Miriam White


I did my both undergraduate and masters degrees at the University of Leeds.

My undergraduate dissertation was titled ‘Stand Down Margaret: Why did music become so much more politicised in the years 1979-90?’ In this project, I argued that the rise of explicit politically charged music during this period was symptomatic of the deeper political polarisation within wider British society. I explored many genres of popular music and chronologically charted the rise and decline of ‘political music’ over the course of the Thatcher governments from 1979 to 1990.

My masters degree was in Social and Cultural History, and my dissertation was titled ‘What did the uprising in Chapeltown (1981) reveal about the experiences of Black British people? (1979-81).’ I used oral history to explore both the event itself and the wider socio-political factors that led towards the uprising. I placed the uprising in Chapeltown among the wider series of disturbances that took place across major cities during the summer of 1981. I also argued that the uprising was largely a reaction to a long history of systemic racism and white British hostility towards Black presence within Britain.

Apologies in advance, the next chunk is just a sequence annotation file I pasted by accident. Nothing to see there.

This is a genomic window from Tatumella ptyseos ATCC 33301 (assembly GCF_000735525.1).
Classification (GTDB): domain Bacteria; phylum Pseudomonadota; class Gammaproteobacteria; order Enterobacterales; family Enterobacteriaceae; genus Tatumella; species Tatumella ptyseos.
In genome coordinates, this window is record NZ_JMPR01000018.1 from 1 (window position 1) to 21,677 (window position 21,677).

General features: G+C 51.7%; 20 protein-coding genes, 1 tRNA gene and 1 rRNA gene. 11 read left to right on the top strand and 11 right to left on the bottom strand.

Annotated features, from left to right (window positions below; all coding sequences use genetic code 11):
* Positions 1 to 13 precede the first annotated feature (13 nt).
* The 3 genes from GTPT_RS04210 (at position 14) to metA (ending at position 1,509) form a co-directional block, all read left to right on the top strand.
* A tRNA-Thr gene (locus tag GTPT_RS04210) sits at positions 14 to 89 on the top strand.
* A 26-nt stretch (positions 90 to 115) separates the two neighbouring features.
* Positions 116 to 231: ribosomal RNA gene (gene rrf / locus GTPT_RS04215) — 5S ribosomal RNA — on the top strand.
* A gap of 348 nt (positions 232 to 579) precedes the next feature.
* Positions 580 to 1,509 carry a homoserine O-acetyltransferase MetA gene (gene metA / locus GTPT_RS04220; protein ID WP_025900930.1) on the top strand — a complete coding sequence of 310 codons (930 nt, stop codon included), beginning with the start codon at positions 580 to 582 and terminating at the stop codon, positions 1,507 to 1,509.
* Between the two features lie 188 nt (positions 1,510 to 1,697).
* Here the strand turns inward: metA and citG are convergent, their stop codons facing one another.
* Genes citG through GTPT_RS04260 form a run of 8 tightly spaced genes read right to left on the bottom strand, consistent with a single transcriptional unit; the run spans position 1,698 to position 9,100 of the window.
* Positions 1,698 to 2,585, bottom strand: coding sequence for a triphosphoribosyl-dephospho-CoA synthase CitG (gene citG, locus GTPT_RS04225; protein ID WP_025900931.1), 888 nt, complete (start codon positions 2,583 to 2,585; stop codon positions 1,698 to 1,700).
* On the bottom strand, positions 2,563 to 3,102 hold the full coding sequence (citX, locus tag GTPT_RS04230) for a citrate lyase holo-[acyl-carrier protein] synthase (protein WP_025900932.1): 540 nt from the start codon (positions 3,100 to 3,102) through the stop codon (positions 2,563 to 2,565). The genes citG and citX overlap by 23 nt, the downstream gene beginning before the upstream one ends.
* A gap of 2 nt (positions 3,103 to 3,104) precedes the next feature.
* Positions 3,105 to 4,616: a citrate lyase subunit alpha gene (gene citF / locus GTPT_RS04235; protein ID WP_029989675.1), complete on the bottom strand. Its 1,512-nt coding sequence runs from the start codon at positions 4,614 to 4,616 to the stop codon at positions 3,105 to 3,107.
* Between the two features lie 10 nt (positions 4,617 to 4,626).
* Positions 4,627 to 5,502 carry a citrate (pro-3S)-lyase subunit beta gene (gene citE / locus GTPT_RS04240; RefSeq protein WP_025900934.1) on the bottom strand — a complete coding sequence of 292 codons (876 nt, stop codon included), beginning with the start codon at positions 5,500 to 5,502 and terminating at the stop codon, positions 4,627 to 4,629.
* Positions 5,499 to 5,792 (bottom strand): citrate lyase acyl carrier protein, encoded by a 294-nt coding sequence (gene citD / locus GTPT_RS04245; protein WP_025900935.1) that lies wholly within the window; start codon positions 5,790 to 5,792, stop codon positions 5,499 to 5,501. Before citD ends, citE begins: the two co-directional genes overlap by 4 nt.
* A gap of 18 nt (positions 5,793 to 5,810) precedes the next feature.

From October 2018, I will be beginning my PhD at the School of History, working with the School of Media and Communication. My work will be very much an extension of my previous research.

Research interests

My research interests are:

  • The oral histories of marginalised peoples
  • Black political and cultural subjectivities 
  • Heritage, identity and the Black Caribbean diaspora in Britain
  • Popular music, cultural resistance and protest

My PhD thesis will explore the signifiance of Black music among Black British communities in the north of England. Through this work, I will study the themes of Blackness, selfhood, identity, diaspora, gender, community and heritage. My work will take an interdisciplinary approach, weaving together oral history methodology with cultural studies and popular music studies.


  • BA History
  • MA Social and Cultural History